A great soundtrack is more than just a collection of great songs. A great soundtrack pulls a story along while somehow effortlessly blending into the background. The right one can help define a movie; a terrible one can ruin an otherwise decent film. A great one can even stand on its own, though it really shines accompanying something on-screen. Which are the best of the best, the ones that help movies soar? Here you go. These are the 23 best soundtracks ever put together.
Since this Ryan Gosling-led movie features such sparse dialog, Drive relies heavily on its amazing soundtrack to convey the mood of the film. There’s an ‘80s electronic vibe present in most of the tracks, and Cliff Martinez did a masterful job of matching the feel of Nicolas Winding Refn’s neo-noir flick. If you’re driving through the city late at night and the streets are empty, this is what you should listen to.
2. This Is Spinal Tap
It’s hard to top the mockumentary greatness that is This Is Spinal Tap, and those epic performances from the film are captured in the film’s equally impressive soundtrack. Turn it on and turn it to 11.
This Wes Anderson film features a hodgepodge of great tracks. The original idea was to use only songs by The Kinks, but the final collection ended up being a mixture of random tracks from the likes of Cat Stevens, John Lennon, and more. Each selection feels as random and fun as one of Max’s hobbies.
Iggy Pop’s “Lust for Life” was such a perfect addition to the junkie-fueled epic, that it overshadows the rest of the killer soundtrack. Other standouts include classics from Lou Reed, Brian Eno, and others. The soundtrack somehow captures the fast-paced vibe of the Edinburgh club scene and the calm, blissful release the characters find in their drug of choice.
5. Blade Runner
The soundtrack to Blade Runner is mysterious and dark. It blends moody synths to create a gloomy and atmospheric sound fit for the setting of the Harrison Ford-led film based on the story from Philip K. Dick. It’s one of Vangelis’s most amazing works.
6. The Departed
It might not be the greatest Scorsese soundtrack (more on that later), but the selection of music for The Departed is pretty stellar. Using Dropkick Murphys instantly means you’re in Boston among Irish immigrants. But here it feels far from cheap and easy. The soundtrack is also packed with legendary tracks like “Comfortably Numb.” So, you could say it’s pretty eclectic.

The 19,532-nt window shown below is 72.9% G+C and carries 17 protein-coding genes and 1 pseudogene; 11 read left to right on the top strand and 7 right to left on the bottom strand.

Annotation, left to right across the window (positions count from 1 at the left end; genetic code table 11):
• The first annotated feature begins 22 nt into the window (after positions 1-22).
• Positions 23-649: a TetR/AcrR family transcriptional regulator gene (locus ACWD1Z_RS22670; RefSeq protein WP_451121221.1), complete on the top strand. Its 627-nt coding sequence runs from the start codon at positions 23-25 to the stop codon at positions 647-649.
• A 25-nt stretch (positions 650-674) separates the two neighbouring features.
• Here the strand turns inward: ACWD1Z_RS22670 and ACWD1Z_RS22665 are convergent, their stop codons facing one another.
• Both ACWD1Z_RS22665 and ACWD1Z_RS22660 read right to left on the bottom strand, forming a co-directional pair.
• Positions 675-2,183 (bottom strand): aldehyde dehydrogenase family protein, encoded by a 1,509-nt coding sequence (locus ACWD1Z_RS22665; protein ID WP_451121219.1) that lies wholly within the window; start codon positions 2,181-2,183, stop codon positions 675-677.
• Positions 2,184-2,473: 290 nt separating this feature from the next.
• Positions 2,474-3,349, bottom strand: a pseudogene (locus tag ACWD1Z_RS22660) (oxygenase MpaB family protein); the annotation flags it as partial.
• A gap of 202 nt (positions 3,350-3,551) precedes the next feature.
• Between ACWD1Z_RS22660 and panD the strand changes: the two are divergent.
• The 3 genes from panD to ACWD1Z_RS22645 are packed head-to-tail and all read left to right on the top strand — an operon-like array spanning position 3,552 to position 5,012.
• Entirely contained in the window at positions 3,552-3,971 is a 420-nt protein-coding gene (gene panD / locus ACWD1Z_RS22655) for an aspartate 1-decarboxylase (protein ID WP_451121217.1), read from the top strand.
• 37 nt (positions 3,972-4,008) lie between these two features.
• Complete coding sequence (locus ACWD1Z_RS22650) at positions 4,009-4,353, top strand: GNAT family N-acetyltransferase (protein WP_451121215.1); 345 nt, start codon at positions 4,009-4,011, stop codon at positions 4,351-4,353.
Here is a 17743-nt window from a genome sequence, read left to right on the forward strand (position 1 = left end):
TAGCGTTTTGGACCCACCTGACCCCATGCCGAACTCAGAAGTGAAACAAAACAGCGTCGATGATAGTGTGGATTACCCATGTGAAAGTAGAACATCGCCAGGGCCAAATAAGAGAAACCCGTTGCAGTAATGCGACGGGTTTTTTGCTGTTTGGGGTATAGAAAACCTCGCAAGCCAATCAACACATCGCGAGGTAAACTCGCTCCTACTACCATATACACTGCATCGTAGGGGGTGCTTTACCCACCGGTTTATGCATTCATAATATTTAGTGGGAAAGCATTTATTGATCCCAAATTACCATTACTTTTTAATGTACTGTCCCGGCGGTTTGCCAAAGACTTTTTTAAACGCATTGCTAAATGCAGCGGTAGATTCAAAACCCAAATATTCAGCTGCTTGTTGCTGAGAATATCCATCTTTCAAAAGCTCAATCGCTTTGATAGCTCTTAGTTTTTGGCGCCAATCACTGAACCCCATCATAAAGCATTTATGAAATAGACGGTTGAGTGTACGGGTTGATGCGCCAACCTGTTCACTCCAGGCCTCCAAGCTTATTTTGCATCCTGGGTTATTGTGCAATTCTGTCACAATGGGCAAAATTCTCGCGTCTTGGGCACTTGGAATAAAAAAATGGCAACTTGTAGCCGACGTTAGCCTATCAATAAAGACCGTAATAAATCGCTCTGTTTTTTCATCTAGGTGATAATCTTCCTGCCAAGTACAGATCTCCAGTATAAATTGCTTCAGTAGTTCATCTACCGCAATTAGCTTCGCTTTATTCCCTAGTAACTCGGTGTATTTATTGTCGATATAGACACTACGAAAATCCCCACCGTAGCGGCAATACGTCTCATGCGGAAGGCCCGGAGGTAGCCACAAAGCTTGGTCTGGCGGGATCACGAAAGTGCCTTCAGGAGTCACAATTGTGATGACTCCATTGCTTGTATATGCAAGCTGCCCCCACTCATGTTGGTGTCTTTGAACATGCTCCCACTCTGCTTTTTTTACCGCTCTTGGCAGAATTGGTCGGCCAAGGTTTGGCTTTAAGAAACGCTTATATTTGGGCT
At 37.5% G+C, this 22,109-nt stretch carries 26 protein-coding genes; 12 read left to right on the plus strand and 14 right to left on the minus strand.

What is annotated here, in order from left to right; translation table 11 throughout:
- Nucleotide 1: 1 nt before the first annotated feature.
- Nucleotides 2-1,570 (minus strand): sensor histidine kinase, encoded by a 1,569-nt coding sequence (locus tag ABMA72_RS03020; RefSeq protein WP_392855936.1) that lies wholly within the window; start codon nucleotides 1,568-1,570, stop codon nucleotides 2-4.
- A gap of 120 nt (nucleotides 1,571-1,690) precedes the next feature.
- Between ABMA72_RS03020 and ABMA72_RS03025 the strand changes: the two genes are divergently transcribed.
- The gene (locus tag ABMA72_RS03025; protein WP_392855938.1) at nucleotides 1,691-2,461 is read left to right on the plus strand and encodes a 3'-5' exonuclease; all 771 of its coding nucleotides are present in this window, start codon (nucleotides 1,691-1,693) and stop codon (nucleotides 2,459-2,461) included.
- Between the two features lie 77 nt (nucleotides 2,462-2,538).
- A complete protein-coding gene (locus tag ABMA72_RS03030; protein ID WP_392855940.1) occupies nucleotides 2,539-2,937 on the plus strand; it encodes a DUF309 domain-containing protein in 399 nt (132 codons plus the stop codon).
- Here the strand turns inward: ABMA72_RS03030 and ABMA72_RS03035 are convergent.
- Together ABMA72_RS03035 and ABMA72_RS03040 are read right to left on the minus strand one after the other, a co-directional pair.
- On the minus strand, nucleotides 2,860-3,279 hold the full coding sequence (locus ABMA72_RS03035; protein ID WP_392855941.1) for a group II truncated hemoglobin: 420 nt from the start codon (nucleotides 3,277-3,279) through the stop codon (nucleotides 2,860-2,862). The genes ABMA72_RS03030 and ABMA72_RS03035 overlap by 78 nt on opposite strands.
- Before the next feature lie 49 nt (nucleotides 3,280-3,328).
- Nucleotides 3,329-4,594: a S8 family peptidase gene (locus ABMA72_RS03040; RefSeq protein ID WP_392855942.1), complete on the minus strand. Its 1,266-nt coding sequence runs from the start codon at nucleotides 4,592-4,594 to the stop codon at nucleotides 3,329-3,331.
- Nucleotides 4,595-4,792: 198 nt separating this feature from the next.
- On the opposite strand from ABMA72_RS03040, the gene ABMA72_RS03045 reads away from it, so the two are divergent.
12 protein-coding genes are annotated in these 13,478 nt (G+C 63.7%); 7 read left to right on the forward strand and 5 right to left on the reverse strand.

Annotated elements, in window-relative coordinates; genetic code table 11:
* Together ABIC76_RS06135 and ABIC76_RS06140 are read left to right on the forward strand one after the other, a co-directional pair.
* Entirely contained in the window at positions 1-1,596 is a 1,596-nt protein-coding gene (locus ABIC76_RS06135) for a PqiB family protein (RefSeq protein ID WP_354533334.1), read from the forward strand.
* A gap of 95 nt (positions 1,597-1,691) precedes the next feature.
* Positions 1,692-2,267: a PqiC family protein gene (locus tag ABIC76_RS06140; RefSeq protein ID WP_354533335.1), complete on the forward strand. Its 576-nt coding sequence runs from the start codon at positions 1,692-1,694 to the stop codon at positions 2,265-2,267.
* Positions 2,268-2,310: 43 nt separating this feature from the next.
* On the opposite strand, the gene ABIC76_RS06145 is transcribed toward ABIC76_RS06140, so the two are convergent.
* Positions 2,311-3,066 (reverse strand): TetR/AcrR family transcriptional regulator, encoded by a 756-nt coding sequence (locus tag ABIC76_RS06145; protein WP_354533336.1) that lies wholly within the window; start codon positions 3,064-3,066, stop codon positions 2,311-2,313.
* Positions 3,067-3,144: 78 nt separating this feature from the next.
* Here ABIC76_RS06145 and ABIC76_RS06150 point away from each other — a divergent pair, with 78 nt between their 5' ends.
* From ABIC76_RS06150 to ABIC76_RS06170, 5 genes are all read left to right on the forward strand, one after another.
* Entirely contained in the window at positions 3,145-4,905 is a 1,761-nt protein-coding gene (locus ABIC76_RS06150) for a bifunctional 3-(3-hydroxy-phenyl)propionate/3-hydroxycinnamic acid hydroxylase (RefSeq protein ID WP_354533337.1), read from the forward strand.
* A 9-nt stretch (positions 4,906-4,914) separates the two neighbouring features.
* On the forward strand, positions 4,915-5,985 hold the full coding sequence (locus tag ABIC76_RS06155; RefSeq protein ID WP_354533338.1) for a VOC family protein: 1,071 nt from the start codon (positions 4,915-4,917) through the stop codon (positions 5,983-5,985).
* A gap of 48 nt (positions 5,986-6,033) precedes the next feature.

7. Pulp Fiction
Like most Tarantino movies, Pulp Fiction contains a grab bag of songs. The most famous of the bunch is the rendition of “Misirlou” that has become synonymous with the film—but it’s far from the only standout.
8. High Fidelity
It makes sense that a movie so focused on music would have such a great soundtrack. High Fidelity is about the soundtrack to our love lives, and with quotes from the film like, “What came first, the music or the misery?” don’t go expecting all happy pop, but do expect something great.
9. Saturday Night Fever
Disco-haters look away. While it might not be your cup of glittery tea, you can’t argue with the artfully crafted soundtrack to Saturday Night Fever. Highlighted by songs from the Bee Gees, it would go on to sell an insane amount of copies and become one of the most culturally relevant soundtracks ever composed.
10. The Social Network
This is just another step in the evolution of Trent Reznor. His ambient soundtrack for The Social Network was made with Atticus Ross and received many major awards. The tracks are haunting and addictive and perfectly match the uncomfortableness and anxiety of the film.
11. Into the Wild
Sean Penn was persuasive enough to get Eddie Vedder to craft the soundtrack to the film adaptation of Jon Krakauer’s book. The Pearl Jam frontman played every instrument in every song and took audiences on a journey that matched that of Christopher McCandless.